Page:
She is right that under financial pressure, the media have encouraged inappropriate practices, and are sacrificing their own credibility as a result. At least, both the Sunday Times and the SABC have quickly recanted and said they will stick to their policies.

What Lumka failed to mention was that her conduct – and that of many of her government colleagues – was in contravention of their own rules. The “bible” of government communicators, the GCIS Handbook, is unequivocal: “Government Departments should not pay the media for any form of editorial coverage. We should achieve reputation-enhancing, earned media coverage through the newsworthiness of activities and announcements.” (Paragraph 10.5.3)

It would also be in contravention of the Public Finance Management Act for taxpayer’s money to be used for Ministerial self-promotion or party-political squabbles.

The rule of proper conduct are all in place. All we need now is someone in charge with the will to implement them.

* This column first appeared on Daily Maverick

An open response to an open letter from Lumka Oliphant

Lumka Oliphant, spokesperson for the Minister of Social Development, has issued an open letter to me in response to my criticism of her department’s payment for an SABC interview. This is my response.


I am pleased to engage with you on this topic. Since I understand your note was blind-copied to a number of others, I hope you will forward my reply to them as well.

It is good to hear that the Wits Journalism lecturers have been encouraging you to be creative, but if they did not also emphasise the importance of knowing and upholding public and media relations ethics, then that is a serious oversight.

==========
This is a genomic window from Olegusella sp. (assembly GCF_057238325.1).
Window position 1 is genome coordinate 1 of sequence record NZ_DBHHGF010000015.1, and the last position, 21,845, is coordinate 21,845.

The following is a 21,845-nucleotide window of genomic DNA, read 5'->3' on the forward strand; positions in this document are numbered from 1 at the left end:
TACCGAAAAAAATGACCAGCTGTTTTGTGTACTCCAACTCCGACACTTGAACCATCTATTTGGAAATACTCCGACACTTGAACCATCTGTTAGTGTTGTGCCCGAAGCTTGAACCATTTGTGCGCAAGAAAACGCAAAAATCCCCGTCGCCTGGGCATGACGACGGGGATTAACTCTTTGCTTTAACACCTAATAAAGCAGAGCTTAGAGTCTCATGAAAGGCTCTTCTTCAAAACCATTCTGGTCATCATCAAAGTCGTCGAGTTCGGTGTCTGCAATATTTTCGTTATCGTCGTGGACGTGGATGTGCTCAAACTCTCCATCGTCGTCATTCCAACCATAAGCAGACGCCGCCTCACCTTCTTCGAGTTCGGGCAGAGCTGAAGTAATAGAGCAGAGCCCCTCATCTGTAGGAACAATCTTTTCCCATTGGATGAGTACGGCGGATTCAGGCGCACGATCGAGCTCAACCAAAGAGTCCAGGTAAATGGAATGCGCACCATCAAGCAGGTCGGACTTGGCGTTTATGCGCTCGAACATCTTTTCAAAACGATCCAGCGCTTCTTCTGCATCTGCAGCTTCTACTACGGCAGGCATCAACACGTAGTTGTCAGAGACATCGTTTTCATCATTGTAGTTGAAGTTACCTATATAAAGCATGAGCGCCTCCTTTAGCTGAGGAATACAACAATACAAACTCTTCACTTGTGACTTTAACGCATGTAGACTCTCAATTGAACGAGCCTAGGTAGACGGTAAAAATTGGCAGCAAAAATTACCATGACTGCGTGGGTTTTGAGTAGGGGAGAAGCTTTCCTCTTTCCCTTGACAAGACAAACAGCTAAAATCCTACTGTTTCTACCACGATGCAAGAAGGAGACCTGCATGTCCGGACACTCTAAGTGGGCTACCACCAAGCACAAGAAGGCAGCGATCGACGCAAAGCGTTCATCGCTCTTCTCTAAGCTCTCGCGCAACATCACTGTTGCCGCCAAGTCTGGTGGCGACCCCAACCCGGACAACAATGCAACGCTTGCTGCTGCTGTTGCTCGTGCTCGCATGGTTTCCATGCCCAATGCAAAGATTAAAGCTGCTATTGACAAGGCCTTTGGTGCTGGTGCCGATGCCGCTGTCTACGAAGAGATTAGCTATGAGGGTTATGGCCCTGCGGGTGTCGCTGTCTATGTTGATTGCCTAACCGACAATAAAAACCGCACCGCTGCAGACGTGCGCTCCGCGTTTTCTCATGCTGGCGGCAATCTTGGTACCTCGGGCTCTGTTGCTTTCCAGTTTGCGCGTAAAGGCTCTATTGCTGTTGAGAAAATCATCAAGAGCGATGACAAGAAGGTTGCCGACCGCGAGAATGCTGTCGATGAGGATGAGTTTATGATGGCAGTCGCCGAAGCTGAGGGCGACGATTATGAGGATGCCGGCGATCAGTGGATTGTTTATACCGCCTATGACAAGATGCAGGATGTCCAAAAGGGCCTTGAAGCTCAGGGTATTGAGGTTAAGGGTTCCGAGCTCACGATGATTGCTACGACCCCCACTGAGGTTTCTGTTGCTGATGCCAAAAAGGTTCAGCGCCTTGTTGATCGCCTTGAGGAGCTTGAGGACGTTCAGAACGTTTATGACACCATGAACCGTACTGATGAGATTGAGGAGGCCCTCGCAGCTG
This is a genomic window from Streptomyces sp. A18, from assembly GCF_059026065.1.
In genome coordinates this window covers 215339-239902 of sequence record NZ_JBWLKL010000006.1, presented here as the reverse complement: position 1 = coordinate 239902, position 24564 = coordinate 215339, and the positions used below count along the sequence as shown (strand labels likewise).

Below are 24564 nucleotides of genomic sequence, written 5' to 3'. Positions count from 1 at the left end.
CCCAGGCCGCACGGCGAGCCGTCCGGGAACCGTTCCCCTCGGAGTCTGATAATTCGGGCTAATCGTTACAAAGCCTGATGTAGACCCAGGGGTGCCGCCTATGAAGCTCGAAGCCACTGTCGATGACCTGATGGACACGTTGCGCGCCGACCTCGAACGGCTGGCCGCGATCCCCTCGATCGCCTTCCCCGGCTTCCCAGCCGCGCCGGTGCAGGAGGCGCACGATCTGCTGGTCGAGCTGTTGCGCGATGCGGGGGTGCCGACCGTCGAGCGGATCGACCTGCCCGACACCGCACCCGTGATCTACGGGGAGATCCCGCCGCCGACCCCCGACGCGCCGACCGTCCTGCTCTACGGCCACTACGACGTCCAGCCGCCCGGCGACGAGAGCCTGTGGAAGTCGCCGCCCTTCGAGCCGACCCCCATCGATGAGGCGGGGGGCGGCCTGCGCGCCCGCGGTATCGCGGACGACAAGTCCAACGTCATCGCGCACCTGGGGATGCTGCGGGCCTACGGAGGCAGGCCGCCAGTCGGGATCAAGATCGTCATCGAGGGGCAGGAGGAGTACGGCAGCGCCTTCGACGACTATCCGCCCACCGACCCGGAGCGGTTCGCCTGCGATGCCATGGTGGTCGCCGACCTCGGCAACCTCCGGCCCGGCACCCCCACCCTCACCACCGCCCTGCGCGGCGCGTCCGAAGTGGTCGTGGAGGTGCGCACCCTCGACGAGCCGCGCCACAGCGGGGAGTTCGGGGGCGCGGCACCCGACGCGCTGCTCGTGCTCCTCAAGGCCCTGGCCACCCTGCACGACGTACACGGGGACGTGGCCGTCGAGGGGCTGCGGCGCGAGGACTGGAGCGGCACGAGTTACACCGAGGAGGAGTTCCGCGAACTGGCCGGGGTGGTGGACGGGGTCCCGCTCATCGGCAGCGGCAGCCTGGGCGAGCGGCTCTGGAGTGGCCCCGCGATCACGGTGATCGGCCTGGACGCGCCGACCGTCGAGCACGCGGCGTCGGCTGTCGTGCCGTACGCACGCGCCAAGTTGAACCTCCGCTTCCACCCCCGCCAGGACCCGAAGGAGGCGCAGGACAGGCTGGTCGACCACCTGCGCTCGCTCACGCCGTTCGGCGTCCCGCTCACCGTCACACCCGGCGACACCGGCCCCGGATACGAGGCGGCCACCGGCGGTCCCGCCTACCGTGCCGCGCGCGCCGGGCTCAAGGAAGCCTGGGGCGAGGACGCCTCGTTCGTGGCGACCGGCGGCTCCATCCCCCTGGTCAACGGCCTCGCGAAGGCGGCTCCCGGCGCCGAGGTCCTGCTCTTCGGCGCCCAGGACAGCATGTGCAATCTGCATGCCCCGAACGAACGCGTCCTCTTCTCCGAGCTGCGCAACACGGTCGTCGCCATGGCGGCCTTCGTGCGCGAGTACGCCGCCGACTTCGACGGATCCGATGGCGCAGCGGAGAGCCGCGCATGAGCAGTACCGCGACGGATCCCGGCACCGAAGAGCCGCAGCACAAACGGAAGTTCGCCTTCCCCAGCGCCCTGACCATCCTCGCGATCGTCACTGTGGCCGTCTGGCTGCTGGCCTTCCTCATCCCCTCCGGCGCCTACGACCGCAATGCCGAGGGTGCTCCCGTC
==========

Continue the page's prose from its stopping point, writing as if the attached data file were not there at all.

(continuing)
I note that the “bible” of government communicators, the GCIS Handbook, is very clear on the issue of payment for coverage: “Government Departments should not pay the media for any form of editorial coverage. We should achieve reputation-enhancing, earned media coverage through the newsworthiness of activities and announcements.” (Paragraph 10.5.3)

Your are right that things are tough in government communications and in the media and media sales people are often pushing the boundaries. But we are going to damage the media and journalism if we don’t tackle this, and that will not be good for any communicator.

I said in my piece that this has meant that unethical and inappropriate practices have crept into our media and this is damaging credibility. These financial pressures are unfortunate, but we have to accept them as part of our new reality. But, I argued, we still have to keep some rules to protect our credibility.

The most important rule, I believe, is that sponsorship and payment must be transparent.

Another is that public money must be used to promote knowledge and awareness of the department’s work and how the public can access social services. in this case, it was used to promote the Minister personally, and politically.